In Stewart v. Finkelstone, 206 Mass. 28, 36, it was said that "if there has been actual or passive acquiescence in the performance of the act complained of, then equity will ordinarily refuse her aid for the establishment of an admitted right.... It would be contrary to equity and good conscience to enforce such rights when a defendant has been led to suppose by the word, silence or conduct of the plaintiff that there was no objection to his operations."Summary of this case from Uccello v. Gold'n Foods, Inc.
March 10, 1910.
May 18, 1910.
Present: KNOWLTON, C.J., MORTON, LORING, BRALEY, SHELDON, JJ.
Equitable Restrictions. Equity Pleading and Practice, Parties, Costs. Mortgage, Right of mortgagee to enforce equitable restrictions. Equity Jurisdiction, To enforce equitable restrictions, Laches, Mandatory injunction.
A mortgagee of a lot of land has a right to enforce equitable restrictions placed by a former owner of a large tract of land, of which the mortgaged lot is a portion, upon all the lots in the tract for the benefit of each other in carrying out a scheme for the development of the entire tract, and for that purpose may maintain a suit in equity against any one who is violating the restrictions in the use of any other lot in the tract which is subject to them.
The mortgagee and the owner of the equity of redemption of a lot of land may join as parties plaintiff in a suit in equity for the enforcement of equitable restrictions placed upon all the lots in a large tract of land, of which their lot formerly was a part, by the former owner of the large tract for the common benefit of all of the lots therein.
Where, in a suit in equity by the owner of the equity of redemption of and of a mortgage upon certain land, seeking a mandatory injunction commanding the removal of a building built upon certain other land by one of the defendants in violation of equitable restrictions placed thereon in favor of the plaintiffs' land, a single justice who heard the case found upon oral evidence that the plaintiffs were not "aware of the defendant's intention to violate these restrictions until the building was up; in other words, I do not believe the testimony of the defendant," and it appeared that a delay in the bringing of the suit from the middle of May, when the building was "practically all up" and the infringement was discovered by one of the plaintiffs, until the following March was due in part to the lapse of time during which the plaintiff who had discovered the infringement consulted an attorney and the other plaintiff, who was out of the State, and, as the single justice found, "was largely due to the interference of the mortgagee" of the defendant's land, who "finally dissuaded the counsel selected by them [the plaintiffs] from acting for them," a further finding that the plaintiffs were not guilty of laches which would bar the suit was held to be warranted.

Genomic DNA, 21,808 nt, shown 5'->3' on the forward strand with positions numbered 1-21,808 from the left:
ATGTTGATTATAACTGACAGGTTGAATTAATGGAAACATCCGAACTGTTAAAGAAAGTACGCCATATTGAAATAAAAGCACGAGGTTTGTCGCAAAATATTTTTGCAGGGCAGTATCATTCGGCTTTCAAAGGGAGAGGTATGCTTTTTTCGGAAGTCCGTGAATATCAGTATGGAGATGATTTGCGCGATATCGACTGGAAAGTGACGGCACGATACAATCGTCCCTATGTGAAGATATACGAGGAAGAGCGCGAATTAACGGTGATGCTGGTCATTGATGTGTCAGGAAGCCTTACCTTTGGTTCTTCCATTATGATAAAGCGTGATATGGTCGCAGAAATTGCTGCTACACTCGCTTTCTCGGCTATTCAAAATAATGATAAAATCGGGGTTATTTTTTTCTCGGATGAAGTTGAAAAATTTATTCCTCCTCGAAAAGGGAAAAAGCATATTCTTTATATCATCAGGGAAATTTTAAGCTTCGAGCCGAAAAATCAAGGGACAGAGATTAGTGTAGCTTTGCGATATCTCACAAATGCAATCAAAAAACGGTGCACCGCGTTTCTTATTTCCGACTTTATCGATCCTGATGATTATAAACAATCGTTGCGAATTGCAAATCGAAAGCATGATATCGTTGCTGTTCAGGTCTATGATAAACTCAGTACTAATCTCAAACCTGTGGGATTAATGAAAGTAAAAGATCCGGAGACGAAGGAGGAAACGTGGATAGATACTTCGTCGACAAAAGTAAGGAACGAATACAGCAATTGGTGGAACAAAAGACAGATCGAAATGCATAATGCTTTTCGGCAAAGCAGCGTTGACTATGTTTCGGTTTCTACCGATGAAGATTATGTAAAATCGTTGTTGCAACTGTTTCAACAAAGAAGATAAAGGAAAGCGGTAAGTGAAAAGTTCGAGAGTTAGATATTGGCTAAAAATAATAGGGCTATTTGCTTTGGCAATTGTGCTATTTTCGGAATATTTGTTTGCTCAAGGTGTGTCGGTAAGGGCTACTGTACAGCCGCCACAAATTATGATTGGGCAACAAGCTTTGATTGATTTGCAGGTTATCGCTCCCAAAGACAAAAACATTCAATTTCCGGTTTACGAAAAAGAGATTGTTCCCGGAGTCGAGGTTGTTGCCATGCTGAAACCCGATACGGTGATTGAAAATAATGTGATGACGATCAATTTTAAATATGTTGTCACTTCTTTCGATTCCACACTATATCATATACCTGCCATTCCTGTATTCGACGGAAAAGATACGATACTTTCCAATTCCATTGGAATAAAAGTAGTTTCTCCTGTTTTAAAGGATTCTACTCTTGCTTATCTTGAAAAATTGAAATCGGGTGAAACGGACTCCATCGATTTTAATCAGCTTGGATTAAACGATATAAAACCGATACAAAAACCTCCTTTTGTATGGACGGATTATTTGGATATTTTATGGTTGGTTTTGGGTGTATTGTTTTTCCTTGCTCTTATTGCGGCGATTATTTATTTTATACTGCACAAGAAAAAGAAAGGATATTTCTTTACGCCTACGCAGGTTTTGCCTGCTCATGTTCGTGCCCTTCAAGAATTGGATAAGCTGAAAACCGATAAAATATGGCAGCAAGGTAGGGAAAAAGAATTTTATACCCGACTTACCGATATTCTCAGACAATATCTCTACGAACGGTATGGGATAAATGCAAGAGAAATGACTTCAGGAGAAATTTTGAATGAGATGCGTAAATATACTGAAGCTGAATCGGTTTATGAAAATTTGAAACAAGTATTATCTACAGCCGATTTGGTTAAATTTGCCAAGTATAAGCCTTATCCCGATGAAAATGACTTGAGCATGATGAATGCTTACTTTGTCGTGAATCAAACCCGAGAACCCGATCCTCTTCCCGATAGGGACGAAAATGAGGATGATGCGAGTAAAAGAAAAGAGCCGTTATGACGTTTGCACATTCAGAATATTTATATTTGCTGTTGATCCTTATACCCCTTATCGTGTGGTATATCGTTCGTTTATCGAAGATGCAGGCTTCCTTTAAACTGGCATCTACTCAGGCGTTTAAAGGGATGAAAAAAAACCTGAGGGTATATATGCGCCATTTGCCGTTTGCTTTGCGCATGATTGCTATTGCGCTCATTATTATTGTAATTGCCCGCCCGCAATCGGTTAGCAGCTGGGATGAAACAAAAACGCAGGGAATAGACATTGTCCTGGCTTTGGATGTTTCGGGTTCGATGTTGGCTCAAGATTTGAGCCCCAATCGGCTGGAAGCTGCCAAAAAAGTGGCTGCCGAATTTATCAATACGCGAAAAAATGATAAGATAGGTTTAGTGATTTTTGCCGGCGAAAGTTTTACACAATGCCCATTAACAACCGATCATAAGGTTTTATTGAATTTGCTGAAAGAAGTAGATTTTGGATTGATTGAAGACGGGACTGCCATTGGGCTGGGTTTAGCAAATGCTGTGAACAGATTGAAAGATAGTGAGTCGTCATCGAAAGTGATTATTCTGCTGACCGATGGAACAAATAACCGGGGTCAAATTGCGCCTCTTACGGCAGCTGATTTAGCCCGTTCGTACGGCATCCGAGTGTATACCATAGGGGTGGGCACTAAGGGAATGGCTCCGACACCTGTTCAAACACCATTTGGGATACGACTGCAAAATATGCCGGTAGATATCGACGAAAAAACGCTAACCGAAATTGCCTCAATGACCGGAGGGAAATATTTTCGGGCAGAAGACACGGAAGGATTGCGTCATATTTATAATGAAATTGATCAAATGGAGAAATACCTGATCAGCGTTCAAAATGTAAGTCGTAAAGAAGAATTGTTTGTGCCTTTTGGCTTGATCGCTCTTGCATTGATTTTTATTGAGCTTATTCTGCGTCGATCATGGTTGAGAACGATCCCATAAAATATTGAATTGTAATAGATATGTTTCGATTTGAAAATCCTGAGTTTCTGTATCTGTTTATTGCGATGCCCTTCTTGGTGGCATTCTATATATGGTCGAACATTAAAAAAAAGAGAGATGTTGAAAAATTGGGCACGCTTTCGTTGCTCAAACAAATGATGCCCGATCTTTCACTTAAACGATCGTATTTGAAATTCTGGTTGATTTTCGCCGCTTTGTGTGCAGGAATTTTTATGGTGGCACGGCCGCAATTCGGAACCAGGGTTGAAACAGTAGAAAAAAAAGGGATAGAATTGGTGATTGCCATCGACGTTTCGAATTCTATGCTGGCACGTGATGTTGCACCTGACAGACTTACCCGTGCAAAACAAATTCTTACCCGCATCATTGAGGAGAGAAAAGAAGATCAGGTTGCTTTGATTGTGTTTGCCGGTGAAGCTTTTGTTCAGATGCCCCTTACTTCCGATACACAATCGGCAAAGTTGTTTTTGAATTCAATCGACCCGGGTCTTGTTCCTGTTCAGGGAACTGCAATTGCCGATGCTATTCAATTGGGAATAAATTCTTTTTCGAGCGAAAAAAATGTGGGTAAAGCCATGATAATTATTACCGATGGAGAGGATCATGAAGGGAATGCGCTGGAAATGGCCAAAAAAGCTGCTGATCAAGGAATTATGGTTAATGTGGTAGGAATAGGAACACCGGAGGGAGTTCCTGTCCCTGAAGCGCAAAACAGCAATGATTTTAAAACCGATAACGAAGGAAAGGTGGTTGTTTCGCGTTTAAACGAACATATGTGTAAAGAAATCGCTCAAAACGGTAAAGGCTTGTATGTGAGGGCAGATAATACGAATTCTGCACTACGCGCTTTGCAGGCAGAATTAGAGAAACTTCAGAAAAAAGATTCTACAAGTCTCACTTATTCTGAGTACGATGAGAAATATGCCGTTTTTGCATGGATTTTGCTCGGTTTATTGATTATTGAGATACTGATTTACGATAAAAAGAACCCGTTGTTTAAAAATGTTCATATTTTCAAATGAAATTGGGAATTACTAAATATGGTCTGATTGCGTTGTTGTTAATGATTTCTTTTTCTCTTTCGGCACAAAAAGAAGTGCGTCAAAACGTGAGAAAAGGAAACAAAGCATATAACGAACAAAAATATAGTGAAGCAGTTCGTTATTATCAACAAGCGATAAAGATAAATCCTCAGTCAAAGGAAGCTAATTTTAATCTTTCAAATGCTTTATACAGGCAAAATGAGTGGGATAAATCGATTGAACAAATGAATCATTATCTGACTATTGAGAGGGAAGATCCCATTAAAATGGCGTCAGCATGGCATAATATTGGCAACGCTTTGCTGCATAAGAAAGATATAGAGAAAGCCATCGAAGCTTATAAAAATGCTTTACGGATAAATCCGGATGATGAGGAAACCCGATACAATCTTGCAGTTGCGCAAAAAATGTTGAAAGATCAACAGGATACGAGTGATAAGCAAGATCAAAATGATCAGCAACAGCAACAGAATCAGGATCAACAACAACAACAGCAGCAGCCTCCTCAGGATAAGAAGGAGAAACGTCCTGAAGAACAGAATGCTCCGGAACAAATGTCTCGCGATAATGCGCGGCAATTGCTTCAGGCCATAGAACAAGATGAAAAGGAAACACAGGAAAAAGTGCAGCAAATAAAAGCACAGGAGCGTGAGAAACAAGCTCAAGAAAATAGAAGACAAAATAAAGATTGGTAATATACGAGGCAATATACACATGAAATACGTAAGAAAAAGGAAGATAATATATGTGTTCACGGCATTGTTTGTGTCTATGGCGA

In a suit in equity in which the plaintiff asked for a mandatory injunction directing the defendant to remove such parts of a building which he had erected upon his land as violated certain equitable restrictions, it appeared that lots of land which the plaintiff and the defendant owned formerly had been owned by the same person and were a part of a larger tract which the owner laid out into lots in accordance with a plan which he recorded and that upon the lots shown on the plan he placed, in accordance with a general scheme for mutual improvement, the restrictions which the plaintiff contended the defendant had violated. The restrictions prohibited building anything other than necessary outbuildings upon the rear twenty feet of the lot, and placed the front lines of the buildings not less than ten feet from the street. When the creator of the restrictions conveyed to the defendant's grantor, which was in 1856, he stated in the deed, "A dwelling house has been erected and completed on said lot in conformity with the conditions and restrictions." That dwelling house had an ell extending into the reserved space at the rear which was two stories in height, and also had a piazza extending two feet within the reserved ten foot space in front. At about the same time a similar house was built upon the plaintiff's lot, and was being maintained there at the time of the bringing of the suit in 1907. The building which the plaintiff averred that the defendant had erected in violation of the restrictions covered substantially the whole of his lot and was five stories in height. The defendant contended that the plaintiff was barred from maintaining the suit because he himself was violating the restrictions which he sought to enforce. Held, that the original deed to the defendant's grantor showed that the building, such as the plaintiff was maintaining on his lot, was regarded by all parties more than fifty years before this suit as in substantial conformity with the requirements of the restrictions, and that, even if there were in the maintenance of such a building any technical infringements of the restrictions by the plaintiff, they were of so trivial a character when compared with the infringements committed by the defendant that they could not be regarded as a barrier to the maintenance of the suit.